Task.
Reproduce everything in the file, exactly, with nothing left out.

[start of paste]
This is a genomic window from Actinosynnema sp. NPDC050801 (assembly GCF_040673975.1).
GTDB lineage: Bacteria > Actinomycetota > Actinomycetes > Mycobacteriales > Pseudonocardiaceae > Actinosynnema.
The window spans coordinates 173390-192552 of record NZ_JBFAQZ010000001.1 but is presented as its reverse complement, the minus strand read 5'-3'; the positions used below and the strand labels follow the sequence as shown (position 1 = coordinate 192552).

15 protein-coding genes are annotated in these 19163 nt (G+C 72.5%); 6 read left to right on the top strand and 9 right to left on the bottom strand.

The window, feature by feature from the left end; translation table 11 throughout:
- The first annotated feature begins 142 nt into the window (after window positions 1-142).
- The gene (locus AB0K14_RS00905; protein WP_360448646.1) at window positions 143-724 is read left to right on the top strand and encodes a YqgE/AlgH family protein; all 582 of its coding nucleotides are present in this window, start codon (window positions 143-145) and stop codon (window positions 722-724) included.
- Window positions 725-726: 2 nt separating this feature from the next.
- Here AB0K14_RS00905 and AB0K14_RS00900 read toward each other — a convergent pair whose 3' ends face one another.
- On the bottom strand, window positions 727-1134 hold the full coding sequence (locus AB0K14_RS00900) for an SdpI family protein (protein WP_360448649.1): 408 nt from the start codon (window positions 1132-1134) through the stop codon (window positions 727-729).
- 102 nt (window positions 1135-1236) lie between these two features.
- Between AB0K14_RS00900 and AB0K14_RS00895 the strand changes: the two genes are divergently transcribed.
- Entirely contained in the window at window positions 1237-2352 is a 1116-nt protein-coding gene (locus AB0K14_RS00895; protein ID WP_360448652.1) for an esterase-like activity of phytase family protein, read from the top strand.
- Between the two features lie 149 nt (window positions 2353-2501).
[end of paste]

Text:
This is a genomic window from Actinosynnema sp. NPDC050801 (assembly GCF_040673975.1).
GTDB lineage: Bacteria > Actinomycetota > Actinomycetes > Mycobacteriales > Pseudonocardiaceae > Actinosynnema.
The window spans coordinates 173390-192552 of record NZ_JBFAQZ010000001.1 but is presented as its reverse complement, the minus strand read 5'-3'; the positions used below and the strand labels follow the sequence as shown (position 1 = coordinate 192552).

15 protein-coding genes are annotated in these 19163 nt (G+C 72.5%); 6 read left to right on the top strand and 9 right to left on the bottom strand.

The window, feature by feature from the left end; translation table 11 throughout:
- The first annotated feature begins 142 nt into the window (after window positions 1-142).
- The gene (locus AB0K14_RS00905; protein WP_360448646.1) at window positions 143-724 is read left to right on the top strand and encodes a YqgE/AlgH family protein; all 582 of its coding nucleotides are present in this window, start codon (window positions 143-145) and stop codon (window positions 722-724) included.
- Window positions 725-726: 2 nt separating this feature from the next.
- Here AB0K14_RS00905 and AB0K14_RS00900 read toward each other — a convergent pair whose 3' ends face one another.
- On the bottom strand, window positions 727-1134 hold the full coding sequence (locus AB0K14_RS00900) for an SdpI family protein (protein WP_360448649.1): 408 nt from the start codon (window positions 1132-1134) through the stop codon (window positions 727-729).
- 102 nt (window positions 1135-1236) lie between these two features.
- Between AB0K14_RS00900 and AB0K14_RS00895 the strand changes: the two genes are divergently transcribed.
- Entirely contained in the window at window positions 1237-2352 is a 1116-nt protein-coding gene (locus AB0K14_RS00895; protein ID WP_360448652.1) for an esterase-like activity of phytase family protein, read from the top strand.
- Between the two features lie 149 nt (window positions 2353-2501).